What’s The Deal With THINX Period-Proof Underwear?

posted: 02/17/16
by: Ashley Lauretta

Most women know the woes of menstruation, and it goes deeper than cramps and some bleeding. Who hasn't had an issue with blood-stained underwear, pads that won't stay put, and the nuisance of predicting the right absorbency? It is all a part of the headache associated with that time of the month--until period-proof underwear hit the shelves.

For anyone that's had a run-in or two with "Aunt Flo," period-proof underwear seems like a solid, though unconventional, idea. "It is freedom from that 'back-of-the-mind' sort of feeling you have when you have your period, when you think, 'Will I leak or have an accident,'" shares Miki Agrawal, CEO and co-founder of THINX, a line of period-proof underwear created to empower women. "The underwear gives women peace of mind and freedom knowing they are covered. It is leak-proof and absorbent--as a backup or a replacement--and it just frees you from anxiety."

THINX has been working to both change the industry and the way women live. It is important to know their underwear is one of two types of period-proof underwear.

"One type of panties helps to hold pads in place while the other has special materials to help absorb and wick away leakage and potentially replace tampons or pads (especially for lighter days)," explains Dr. Laura Borgelt, PharmD, who is the associate dean and professor at the University of Colorado Skaggs School of Pharmacy.

The latter is where THINX fits, with its patented technology that includes antimicrobial and wicking material to help keep the blood in the absorption layer. The antimicrobial layer is especially important and is what makes this period-proof underwear hygienic--and should you decided to try out the underwear, is a must for your health.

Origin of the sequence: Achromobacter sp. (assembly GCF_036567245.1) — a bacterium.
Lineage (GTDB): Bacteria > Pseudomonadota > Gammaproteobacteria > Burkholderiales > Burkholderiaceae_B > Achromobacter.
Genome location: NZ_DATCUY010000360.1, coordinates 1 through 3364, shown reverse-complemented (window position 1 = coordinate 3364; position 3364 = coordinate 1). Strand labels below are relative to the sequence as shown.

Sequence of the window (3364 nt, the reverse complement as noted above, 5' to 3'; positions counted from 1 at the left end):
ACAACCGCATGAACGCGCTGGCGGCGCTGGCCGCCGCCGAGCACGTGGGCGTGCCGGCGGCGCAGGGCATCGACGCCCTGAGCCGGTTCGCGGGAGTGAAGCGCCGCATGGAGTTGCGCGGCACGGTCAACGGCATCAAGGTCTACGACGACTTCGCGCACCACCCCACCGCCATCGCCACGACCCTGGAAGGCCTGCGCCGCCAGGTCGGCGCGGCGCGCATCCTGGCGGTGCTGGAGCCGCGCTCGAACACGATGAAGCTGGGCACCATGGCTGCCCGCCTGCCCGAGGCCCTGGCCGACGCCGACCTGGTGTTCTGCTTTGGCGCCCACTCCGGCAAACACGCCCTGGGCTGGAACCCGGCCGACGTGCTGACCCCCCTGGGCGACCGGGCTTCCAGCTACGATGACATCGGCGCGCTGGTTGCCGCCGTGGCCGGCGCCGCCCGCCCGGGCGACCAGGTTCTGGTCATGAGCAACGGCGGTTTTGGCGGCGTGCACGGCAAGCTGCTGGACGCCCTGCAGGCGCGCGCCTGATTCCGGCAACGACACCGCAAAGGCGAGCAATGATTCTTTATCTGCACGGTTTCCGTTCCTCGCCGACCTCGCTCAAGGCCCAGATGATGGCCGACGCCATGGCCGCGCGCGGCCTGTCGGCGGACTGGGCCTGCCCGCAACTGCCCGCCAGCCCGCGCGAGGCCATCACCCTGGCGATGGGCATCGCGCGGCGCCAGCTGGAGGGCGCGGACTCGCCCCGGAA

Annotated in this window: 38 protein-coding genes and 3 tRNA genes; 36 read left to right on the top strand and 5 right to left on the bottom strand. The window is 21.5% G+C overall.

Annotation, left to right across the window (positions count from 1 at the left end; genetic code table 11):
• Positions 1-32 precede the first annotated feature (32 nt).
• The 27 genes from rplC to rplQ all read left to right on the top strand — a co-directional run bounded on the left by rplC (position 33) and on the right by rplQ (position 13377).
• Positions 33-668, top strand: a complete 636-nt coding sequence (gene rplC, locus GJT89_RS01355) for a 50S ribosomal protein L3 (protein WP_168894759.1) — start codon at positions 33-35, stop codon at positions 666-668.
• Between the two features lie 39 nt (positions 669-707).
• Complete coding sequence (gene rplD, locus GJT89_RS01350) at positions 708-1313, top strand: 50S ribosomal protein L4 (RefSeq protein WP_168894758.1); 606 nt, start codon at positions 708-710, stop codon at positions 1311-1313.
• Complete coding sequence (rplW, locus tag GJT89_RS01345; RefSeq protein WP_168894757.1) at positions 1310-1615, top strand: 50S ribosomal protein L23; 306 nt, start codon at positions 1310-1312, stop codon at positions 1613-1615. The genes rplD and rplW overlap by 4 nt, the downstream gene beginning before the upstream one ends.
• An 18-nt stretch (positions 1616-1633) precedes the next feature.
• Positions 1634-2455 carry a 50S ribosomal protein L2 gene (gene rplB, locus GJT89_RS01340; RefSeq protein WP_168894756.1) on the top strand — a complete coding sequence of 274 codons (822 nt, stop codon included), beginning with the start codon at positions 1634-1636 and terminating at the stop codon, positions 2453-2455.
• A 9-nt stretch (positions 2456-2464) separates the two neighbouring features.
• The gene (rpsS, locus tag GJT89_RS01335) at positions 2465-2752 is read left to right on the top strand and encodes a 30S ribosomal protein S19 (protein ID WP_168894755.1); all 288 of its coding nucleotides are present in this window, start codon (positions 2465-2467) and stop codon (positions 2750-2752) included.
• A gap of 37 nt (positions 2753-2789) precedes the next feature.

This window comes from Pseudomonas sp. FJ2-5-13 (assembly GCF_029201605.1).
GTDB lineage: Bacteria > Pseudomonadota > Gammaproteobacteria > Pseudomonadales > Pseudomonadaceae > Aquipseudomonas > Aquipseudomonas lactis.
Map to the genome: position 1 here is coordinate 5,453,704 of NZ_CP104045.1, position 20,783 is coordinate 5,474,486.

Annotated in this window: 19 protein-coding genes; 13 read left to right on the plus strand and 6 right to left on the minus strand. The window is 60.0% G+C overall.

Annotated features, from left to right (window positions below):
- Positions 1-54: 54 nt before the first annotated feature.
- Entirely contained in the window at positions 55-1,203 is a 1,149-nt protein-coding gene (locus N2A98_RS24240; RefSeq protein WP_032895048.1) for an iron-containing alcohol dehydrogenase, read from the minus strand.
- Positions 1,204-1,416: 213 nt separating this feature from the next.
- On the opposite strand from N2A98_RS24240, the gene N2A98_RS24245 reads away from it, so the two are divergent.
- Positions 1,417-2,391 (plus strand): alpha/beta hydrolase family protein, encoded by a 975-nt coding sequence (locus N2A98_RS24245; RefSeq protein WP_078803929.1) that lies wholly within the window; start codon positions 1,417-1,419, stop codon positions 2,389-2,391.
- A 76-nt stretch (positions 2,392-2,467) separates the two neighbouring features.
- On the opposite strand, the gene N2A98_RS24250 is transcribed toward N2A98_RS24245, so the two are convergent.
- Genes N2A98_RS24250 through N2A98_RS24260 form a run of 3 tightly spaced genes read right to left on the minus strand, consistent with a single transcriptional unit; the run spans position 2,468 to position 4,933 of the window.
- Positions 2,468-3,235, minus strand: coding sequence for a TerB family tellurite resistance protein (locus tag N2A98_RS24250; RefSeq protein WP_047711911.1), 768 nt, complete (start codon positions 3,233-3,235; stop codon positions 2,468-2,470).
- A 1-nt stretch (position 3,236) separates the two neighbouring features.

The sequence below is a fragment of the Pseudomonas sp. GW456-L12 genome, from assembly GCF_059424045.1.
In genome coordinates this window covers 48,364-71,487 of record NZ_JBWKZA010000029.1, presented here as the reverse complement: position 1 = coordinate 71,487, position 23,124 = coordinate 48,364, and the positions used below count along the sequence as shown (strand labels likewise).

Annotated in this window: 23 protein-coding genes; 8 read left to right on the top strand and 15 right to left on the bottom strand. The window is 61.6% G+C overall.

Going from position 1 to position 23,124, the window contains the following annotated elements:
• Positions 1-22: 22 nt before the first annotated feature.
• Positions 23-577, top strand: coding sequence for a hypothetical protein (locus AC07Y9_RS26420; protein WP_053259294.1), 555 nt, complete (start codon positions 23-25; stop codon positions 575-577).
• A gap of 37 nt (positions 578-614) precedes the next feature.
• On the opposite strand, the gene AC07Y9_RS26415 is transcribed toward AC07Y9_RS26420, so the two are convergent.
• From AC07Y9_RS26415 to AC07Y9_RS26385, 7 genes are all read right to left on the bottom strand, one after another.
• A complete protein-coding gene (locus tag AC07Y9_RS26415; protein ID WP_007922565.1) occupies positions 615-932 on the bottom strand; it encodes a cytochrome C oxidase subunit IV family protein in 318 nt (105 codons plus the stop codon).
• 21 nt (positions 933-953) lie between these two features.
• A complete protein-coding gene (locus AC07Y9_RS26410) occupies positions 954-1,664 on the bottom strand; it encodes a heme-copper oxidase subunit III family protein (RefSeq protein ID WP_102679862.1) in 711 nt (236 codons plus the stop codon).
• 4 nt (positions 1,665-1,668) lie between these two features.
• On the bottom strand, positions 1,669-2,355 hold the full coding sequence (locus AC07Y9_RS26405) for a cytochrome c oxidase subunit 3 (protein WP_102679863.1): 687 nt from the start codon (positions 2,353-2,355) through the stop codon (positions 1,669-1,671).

When menstrual blood leaves the body, it is exposed to the elements, and this exposure may cause plenty of unwanted issues. "When combined with moistness (e.g., sweat) and warmth, bacteria can grow and potentially lead to vaginal infections, urinary tract infections and skin rashes," says Dr. Borgelt.

And though it's easy to dismiss a little period blood as a "first world problem," menstrual issues severely affect women in developing countries. "100 million girls are missing school during their period," notes Agrawal, mainly due to a lack of sanitary items and access to private bathrooms. So for every pair of THINX sold, the company promises to fund reusable menstrual pads in Uganda.

You may be one of the women who thinks period underwear sounds gross--who wants to sit in that all day?--and Agrawal has heard the argument before. But with a pad you face the same issue, in a much less hygienic way.

Now the important question -- do they actually work? We haven't tried them for ourselves, but early reviews have been kind.

Period-proof underwear--though a relatively new product--may just exactly what the modern woman needs.